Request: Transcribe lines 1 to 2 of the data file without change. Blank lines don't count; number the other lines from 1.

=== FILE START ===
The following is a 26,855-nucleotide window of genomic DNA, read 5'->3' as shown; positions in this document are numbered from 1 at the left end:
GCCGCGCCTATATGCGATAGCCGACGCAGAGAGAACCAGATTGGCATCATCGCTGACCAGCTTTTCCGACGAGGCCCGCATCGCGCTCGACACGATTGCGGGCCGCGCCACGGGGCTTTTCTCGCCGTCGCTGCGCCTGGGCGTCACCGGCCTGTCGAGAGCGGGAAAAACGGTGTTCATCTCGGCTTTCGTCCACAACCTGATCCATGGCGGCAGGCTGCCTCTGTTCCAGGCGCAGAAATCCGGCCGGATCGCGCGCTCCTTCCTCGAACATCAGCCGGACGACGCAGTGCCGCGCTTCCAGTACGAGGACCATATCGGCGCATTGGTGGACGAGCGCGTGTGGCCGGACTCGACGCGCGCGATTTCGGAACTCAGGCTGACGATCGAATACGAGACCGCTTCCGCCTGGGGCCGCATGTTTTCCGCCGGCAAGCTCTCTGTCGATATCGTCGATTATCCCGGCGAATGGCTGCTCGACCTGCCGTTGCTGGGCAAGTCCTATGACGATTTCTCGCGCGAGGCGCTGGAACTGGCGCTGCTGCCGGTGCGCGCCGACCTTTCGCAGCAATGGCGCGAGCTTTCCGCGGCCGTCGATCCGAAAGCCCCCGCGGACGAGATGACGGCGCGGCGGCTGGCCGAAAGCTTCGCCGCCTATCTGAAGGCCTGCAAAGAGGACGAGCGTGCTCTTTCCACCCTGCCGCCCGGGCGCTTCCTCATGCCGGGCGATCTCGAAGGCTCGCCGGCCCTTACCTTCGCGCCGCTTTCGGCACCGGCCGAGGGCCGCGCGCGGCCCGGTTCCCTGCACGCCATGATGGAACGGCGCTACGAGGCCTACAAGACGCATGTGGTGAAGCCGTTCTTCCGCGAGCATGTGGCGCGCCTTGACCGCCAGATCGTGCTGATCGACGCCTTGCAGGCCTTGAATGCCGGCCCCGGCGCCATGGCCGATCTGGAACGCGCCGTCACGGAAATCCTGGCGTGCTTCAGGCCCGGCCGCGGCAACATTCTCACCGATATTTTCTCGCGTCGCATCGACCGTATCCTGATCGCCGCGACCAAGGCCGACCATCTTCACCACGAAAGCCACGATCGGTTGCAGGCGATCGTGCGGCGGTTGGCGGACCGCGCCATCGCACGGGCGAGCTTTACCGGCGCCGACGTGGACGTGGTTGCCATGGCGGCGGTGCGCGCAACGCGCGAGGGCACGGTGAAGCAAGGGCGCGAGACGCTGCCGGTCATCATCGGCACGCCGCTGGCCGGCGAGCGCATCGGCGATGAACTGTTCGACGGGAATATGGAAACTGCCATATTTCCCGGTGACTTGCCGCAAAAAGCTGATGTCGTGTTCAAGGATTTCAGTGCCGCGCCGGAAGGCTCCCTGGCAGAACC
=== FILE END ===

The following is a 26,855-nucleotide window of genomic DNA, read 5'->3' as shown; positions in this document are numbered from 1 at the left end:
GCCGCGCCTATATGCGATAGCCGACGCAGAGAGAACCAGATTGGCATCATCGCTGACCAGCTTTTCCGACGAGGCCCGCATCGCGCTCGACACGATTGCGGGCCGCGCCACGGGGCTTTTCTCGCCGTCGCTGCGCCTGGGCGTCACCGGCCTGTCGAGAGCGGGAAAAACGGTGTTCATCTCGGCTTTCGTCCACAACCTGATCCATGGCGGCAGGCTGCCTCTGTTCCAGGCGCAGAAATCCGGCCGGATCGCGCGCTCCTTCCTCGAACATCAGCCGGACGACGCAGTGCCGCGCTTCCAGTACGAGGACCATATCGGCGCATTGGTGGACGAGCGCGTGTGGCCGGACTCGACGCGCGCGATTTCGGAACTCAGGCTGACGATCGAATACGAGACCGCTTCCGCCTGGGGCCGCATGTTTTCCGCCGGCAAGCTCTCTGTCGATATCGTCGATTATCCCGGCGAATGGCTGCTCGACCTGCCGTTGCTGGGCAAGTCCTATGACGATTTCTCGCGCGAGGCGCTGGAACTGGCGCTGCTGCCGGTGCGCGCCGACCTTTCGCAGCAATGGCGCGAGCTTTCCGCGGCCGTCGATCCGAAAGCCCCCGCGGACGAGATGACGGCGCGGCGGCTGGCCGAAAGCTTCGCCGCCTATCTGAAGGCCTGCAAAGAGGACGAGCGTGCTCTTTCCACCCTGCCGCCCGGGCGCTTCCTCATGCCGGGCGATCTCGAAGGCTCGCCGGCCCTTACCTTCGCGCCGCTTTCGGCACCGGCCGAGGGCCGCGCGCGGCCCGGTTCCCTGCACGCCATGATGGAACGGCGCTACGAGGCCTACAAGACGCATGTGGTGAAGCCGTTCTTCCGCGAGCATGTGGCGCGCCTTGACCGCCAGATCGTGCTGATCGACGCCTTGCAGGCCTTGAATGCCGGCCCCGGCGCCATGGCCGATCTGGAACGCGCCGTCACGGAAATCCTGGCGTGCTTCAGGCCCGGCCGCGGCAACATTCTCACCGATATTTTCTCGCGTCGCATCGACCGTATCCTGATCGCCGCGACCAAGGCCGACCATCTTCACCACGAAAGCCACGATCGGTTGCAGGCGATCGTGCGGCGGTTGGCGGACCGCGCCATCGCACGGGCGAGCTTTACCGGCGCCGACGTGGACGTGGTTGCCATGGCGGCGGTGCGCGCAACGCGCGAGGGCACGGTGAAGCAAGGGCGCGAGACGCTGCCGGTCATCATCGGCACGCCGCTGGCCGGCGAGCGCATCGGCGATGAACTGTTCGACGGGAATATGGAAACTGCCATATTTCCCGGTGACTTGCCGCAAAAAGCTGATGTCGTGTTCAAGGATTTCAGTGCCGCGCCGGAAGGCTCCCTGGCAGAACC